• Remind your children that they cannot copy and paste from an online resource without citing where the information was found. That is plagiarism!
  • Remind your children, when it comes to social media, be careful what they post online. While it may become illegal for employers and schools to ask potential candidates for access to their social media, consider the costs if private information becomes public.
  • Utilize Common Sense Media, the leading independent nonprofit organization dedicated to helping children thrive in a world of media and technology. The site provides unbiased information, trusted advice, and innovative tools to help families safely harness the power of media and technology as a positive force in all children’s lives.

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Nurturing STEMtastic Students:

The best homework to solidify STEM teaching and learning is to apply what your children learn outside of the classroom. It takes the intentional involvement of all stakeholders to nurture a STEMtastic student. Through teaching and learning from educators, parents, community partners and businesses both in and out of the classroom, PGCPS students will be prepared to solve the problems of the 21st and 22nd Century.

Informal Learning Experiences are those opportunities and activities that occur outside of the traditional classroom setting. Examples include:

  • Engage your child in a conversation about what they do, observe, imagine, create, and learn. Help your child to see the STEM in everything!
  • Visit museums, and natural parks to participate in STEM exploration.
  • Participate in job shadowing and or short-term internship opportunities.

Create a family STEM activity. (Challenge your child to create a family STEM activity!)

Tips for Numeracy:

  • Warm-Up! Set aside a few minutes of homework time to practice math facts!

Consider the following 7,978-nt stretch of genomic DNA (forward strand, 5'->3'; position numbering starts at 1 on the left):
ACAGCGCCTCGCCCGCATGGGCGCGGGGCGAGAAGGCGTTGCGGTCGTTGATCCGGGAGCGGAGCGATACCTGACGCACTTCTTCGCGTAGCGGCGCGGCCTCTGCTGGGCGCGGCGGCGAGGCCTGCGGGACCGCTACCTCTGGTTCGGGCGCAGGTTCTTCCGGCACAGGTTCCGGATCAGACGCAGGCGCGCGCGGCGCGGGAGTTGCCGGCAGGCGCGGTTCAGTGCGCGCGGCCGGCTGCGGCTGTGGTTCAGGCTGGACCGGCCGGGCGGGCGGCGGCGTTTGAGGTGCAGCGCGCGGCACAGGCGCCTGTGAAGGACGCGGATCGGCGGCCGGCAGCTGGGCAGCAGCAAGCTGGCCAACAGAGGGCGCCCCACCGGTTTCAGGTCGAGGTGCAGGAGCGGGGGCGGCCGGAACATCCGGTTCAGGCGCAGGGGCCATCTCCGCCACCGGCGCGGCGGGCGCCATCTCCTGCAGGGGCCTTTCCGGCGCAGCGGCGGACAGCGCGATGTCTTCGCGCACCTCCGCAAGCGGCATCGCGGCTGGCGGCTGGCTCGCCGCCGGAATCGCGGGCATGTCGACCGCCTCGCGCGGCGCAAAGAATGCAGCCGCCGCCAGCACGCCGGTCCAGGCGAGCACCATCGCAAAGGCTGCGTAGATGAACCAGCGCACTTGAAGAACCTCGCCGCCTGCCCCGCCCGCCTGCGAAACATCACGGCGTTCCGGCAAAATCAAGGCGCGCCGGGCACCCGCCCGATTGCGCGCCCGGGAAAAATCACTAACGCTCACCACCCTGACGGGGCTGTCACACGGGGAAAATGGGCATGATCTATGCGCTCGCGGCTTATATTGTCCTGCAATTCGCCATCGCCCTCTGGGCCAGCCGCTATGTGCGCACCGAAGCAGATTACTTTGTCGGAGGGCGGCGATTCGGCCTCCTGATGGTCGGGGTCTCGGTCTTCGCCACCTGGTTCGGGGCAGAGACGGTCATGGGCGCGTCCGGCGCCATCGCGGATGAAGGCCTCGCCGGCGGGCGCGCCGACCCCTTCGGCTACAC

• If your child is learning to add, practice strategies such as adding doubles. Practice adding by 9’s.
  • Skip counting by 2’s, 5’s and 10’s is a fun way to practice math and it helps prepare younger students for multiplication. Look out for patterns!
  • If your child is learning to multiply, concentrate on the most challenging multiplication facts first.
  • Explain! Explain! Explain! Whenever your child answers a math problem, ask him or her to explain the answer, even when the answer is correct. When students explain their thinking, they are deepening their understanding of math concepts. Have your child act out or draw what is happening in word problems. This will help him or her visualize what is going on and supports math reasoning and problem solving.
  • Share with your child how you use math in your daily life. Take a trip to the grocery store and discuss the prices and how much you plan to buy based on a budget. Cook with your child and share how you use measuring to prepare meals.
  • Call Count On Us, the Prince George’s County Public Schools (PGCPS) Math Homework Hotline for help and tips to support mathematics achievement from October until June. The number is 301-772-0080 or email Count On Us at Check out the live show on Verizon channel 38, Comcast channel 96, and live streaming at

Tips for Literacy:

  • Create a library of favorite books.
  • Use your library card often!
  • Have your child read DAILY! At least 15 minutes each day. Read whatever interests them as often as possible.
  • Have them read aloud to you or another family member.
  • As your child is reading a story, to themselves or aloud, ask questions about the main character(s), where the story is taking place, and what problem are the characters trying to solve within the events of the story.
  • Find out why your child thinks the character is acting a certain way in the story and what could possibly happen next.
  • Always encourage your child to write stories of their own when they are done with their school assignments.

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Potentially Harmful Websites:

Even when we warn our children about the dangers of the internet, like a moth to a flame, their curiosities get the best of them, and children find themselves on sites they just should not be on.

Be a step ahead of your children and manage the family security settings in the applications on all of your devices.

  • Microsoft Windows 10 allows parents to create child accounts.
  • Google has YouTube for on Androids and iPhones/iPads
  • Purchase and download parental control software, like, Qustodio or Net Nanny.

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Helpful Instructional Websites:

Helpful Websites for Doing Homework:

Should you have additional questions about supporting your child in completing homework, contact the Department of Curriculum and Instruction, 301-808-5956